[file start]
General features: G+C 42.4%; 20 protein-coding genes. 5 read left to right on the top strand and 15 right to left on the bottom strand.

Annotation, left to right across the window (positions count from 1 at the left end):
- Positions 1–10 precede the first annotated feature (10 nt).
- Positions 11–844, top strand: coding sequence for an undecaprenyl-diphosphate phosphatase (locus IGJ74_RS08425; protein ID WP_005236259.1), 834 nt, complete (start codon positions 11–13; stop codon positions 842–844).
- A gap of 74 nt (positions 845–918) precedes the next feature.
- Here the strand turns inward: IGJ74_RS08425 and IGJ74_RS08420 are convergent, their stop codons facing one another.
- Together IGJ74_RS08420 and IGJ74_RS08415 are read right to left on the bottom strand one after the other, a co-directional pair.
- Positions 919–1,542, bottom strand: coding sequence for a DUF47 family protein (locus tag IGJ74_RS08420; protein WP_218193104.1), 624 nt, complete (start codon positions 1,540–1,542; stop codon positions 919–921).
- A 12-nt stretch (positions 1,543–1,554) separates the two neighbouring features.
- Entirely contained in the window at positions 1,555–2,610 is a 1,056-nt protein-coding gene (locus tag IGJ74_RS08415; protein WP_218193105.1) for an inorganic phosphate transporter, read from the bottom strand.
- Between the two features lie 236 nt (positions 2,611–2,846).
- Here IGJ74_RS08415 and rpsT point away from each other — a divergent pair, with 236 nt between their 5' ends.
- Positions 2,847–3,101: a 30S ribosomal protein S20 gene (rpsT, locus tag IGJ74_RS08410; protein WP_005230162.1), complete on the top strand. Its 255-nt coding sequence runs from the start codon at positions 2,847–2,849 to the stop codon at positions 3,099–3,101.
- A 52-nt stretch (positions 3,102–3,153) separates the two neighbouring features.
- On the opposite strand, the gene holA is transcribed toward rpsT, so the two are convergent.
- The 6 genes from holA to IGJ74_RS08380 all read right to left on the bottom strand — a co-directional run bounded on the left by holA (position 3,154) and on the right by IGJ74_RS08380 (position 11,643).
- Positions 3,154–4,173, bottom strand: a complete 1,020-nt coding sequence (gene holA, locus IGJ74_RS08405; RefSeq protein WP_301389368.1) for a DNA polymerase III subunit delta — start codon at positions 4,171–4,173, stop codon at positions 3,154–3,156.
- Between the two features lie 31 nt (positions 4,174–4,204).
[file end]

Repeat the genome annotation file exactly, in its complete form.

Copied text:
General features: G+C 42.4%; 20 protein-coding genes. 5 read left to right on the top strand and 15 right to left on the bottom strand.

Annotation, left to right across the window (positions count from 1 at the left end):
- Positions 1–10 precede the first annotated feature (10 nt).
- Positions 11–844, top strand: coding sequence for an undecaprenyl-diphosphate phosphatase (locus IGJ74_RS08425; protein ID WP_005236259.1), 834 nt, complete (start codon positions 11–13; stop codon positions 842–844).
- A gap of 74 nt (positions 845–918) precedes the next feature.
- Here the strand turns inward: IGJ74_RS08425 and IGJ74_RS08420 are convergent, their stop codons facing one another.
- Together IGJ74_RS08420 and IGJ74_RS08415 are read right to left on the bottom strand one after the other, a co-directional pair.
- Positions 919–1,542, bottom strand: coding sequence for a DUF47 family protein (locus tag IGJ74_RS08420; protein WP_218193104.1), 624 nt, complete (start codon positions 1,540–1,542; stop codon positions 919–921).
- A 12-nt stretch (positions 1,543–1,554) separates the two neighbouring features.
- Entirely contained in the window at positions 1,555–2,610 is a 1,056-nt protein-coding gene (locus tag IGJ74_RS08415; protein WP_218193105.1) for an inorganic phosphate transporter, read from the bottom strand.
- Between the two features lie 236 nt (positions 2,611–2,846).
- Here IGJ74_RS08415 and rpsT point away from each other — a divergent pair, with 236 nt between their 5' ends.
- Positions 2,847–3,101: a 30S ribosomal protein S20 gene (rpsT, locus tag IGJ74_RS08410; protein WP_005230162.1), complete on the top strand. Its 255-nt coding sequence runs from the start codon at positions 2,847–2,849 to the stop codon at positions 3,099–3,101.
- A 52-nt stretch (positions 3,102–3,153) separates the two neighbouring features.
- On the opposite strand, the gene holA is transcribed toward rpsT, so the two are convergent.
- The 6 genes from holA to IGJ74_RS08380 all read right to left on the bottom strand — a co-directional run bounded on the left by holA (position 3,154) and on the right by IGJ74_RS08380 (position 11,643).
- Positions 3,154–4,173, bottom strand: a complete 1,020-nt coding sequence (gene holA, locus IGJ74_RS08405; RefSeq protein WP_301389368.1) for a DNA polymerase III subunit delta — start codon at positions 4,171–4,173, stop codon at positions 3,154–3,156.
- Between the two features lie 31 nt (positions 4,174–4,204).